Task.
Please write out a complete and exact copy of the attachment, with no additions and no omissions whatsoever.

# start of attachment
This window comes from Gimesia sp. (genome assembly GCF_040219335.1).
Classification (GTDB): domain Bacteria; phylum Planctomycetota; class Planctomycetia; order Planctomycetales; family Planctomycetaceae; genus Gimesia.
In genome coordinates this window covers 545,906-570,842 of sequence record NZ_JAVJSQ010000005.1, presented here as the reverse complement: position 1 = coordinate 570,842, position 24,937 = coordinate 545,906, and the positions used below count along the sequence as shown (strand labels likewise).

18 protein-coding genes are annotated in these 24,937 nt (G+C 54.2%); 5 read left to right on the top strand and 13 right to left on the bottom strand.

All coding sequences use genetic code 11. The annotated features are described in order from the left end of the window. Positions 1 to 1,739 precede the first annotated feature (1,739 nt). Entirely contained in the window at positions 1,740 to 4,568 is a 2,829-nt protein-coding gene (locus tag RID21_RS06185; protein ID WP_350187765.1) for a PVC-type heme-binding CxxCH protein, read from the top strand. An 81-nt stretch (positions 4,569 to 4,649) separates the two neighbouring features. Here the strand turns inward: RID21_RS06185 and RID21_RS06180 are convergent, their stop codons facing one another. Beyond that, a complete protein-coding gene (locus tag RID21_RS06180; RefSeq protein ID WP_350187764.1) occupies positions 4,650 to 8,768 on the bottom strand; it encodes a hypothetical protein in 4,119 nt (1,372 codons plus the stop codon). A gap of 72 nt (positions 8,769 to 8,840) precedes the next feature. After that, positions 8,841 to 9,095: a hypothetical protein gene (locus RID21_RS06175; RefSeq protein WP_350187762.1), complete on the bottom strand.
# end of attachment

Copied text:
This window comes from Gimesia sp. (genome assembly GCF_040219335.1).
Classification (GTDB): domain Bacteria; phylum Planctomycetota; class Planctomycetia; order Planctomycetales; family Planctomycetaceae; genus Gimesia.
In genome coordinates this window covers 545,906-570,842 of sequence record NZ_JAVJSQ010000005.1, presented here as the reverse complement: position 1 = coordinate 570,842, position 24,937 = coordinate 545,906, and the positions used below count along the sequence as shown (strand labels likewise).

18 protein-coding genes are annotated in these 24,937 nt (G+C 54.2%); 5 read left to right on the top strand and 13 right to left on the bottom strand.

All coding sequences use genetic code 11. The annotated features are described in order from the left end of the window. Positions 1 to 1,739 precede the first annotated feature (1,739 nt). Entirely contained in the window at positions 1,740 to 4,568 is a 2,829-nt protein-coding gene (locus tag RID21_RS06185; protein ID WP_350187765.1) for a PVC-type heme-binding CxxCH protein, read from the top strand. An 81-nt stretch (positions 4,569 to 4,649) separates the two neighbouring features. Here the strand turns inward: RID21_RS06185 and RID21_RS06180 are convergent, their stop codons facing one another. Beyond that, a complete protein-coding gene (locus tag RID21_RS06180; RefSeq protein ID WP_350187764.1) occupies positions 4,650 to 8,768 on the bottom strand; it encodes a hypothetical protein in 4,119 nt (1,372 codons plus the stop codon). A gap of 72 nt (positions 8,769 to 8,840) precedes the next feature. After that, positions 8,841 to 9,095: a hypothetical protein gene (locus RID21_RS06175; RefSeq protein WP_350187762.1), complete on the bottom strand.